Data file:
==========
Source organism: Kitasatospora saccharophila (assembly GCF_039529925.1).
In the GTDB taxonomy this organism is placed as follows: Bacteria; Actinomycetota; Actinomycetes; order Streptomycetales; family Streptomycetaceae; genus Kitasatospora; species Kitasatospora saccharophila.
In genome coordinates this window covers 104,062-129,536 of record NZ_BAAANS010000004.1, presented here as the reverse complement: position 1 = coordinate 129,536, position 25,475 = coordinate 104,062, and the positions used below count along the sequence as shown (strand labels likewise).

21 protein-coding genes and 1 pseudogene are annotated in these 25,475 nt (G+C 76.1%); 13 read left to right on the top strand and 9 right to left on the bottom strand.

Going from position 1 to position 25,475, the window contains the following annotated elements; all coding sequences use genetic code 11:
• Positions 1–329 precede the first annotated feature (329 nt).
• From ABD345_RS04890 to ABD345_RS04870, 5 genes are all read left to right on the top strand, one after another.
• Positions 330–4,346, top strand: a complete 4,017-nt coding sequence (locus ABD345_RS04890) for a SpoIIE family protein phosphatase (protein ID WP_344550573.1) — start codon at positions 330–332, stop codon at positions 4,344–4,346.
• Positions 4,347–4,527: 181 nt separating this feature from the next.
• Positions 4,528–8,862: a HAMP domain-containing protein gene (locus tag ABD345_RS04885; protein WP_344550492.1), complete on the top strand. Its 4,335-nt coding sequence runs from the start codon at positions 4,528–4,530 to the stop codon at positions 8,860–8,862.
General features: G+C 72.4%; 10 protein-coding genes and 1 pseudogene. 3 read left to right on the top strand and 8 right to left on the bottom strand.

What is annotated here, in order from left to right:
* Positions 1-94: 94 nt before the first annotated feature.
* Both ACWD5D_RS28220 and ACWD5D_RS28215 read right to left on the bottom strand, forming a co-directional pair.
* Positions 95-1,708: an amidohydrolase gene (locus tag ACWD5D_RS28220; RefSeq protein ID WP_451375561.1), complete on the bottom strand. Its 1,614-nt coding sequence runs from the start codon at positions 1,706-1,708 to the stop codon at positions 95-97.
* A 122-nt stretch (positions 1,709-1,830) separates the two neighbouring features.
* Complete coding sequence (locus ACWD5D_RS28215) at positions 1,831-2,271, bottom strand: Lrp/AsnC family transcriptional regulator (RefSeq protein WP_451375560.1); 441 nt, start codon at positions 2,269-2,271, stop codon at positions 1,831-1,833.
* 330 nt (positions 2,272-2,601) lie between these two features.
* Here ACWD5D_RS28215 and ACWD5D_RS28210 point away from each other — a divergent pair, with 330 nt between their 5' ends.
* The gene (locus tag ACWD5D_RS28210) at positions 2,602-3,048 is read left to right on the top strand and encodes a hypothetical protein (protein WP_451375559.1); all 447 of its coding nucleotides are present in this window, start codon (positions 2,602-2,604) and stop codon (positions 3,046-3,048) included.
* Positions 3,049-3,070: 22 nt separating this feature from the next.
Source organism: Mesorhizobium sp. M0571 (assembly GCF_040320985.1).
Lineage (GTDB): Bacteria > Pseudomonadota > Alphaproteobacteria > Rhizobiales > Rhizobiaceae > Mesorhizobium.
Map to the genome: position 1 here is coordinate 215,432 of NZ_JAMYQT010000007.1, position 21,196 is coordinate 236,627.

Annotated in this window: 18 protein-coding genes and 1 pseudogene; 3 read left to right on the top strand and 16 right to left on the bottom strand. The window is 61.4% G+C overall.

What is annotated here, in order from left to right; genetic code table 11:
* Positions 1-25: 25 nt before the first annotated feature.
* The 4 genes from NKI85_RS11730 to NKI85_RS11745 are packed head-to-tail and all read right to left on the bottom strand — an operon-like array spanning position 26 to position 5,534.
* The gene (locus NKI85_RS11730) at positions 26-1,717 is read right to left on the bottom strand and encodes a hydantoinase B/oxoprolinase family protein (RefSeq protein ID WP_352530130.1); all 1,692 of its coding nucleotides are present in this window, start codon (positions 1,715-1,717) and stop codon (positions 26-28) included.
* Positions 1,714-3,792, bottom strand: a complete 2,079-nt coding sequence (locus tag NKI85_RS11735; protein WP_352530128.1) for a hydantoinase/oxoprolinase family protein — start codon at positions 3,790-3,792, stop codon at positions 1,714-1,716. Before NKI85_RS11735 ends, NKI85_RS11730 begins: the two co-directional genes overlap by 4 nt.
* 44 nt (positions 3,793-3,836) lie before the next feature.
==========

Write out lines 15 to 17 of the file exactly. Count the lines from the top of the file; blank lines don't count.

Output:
* Positions 95-1,708: an amidohydrolase gene (locus tag ACWD5D_RS28220; RefSeq protein ID WP_451375561.1), complete on the bottom strand. Its 1,614-nt coding sequence runs from the start codon at positions 1,706-1,708 to the stop codon at positions 95-97.
* A 122-nt stretch (positions 1,709-1,830) separates the two neighbouring features.
* Complete coding sequence (locus ACWD5D_RS28215) at positions 1,831-2,271, bottom strand: Lrp/AsnC family transcriptional regulator (RefSeq protein WP_451375560.1); 441 nt, start codon at positions 2,269-2,271, stop codon at positions 1,831-1,833.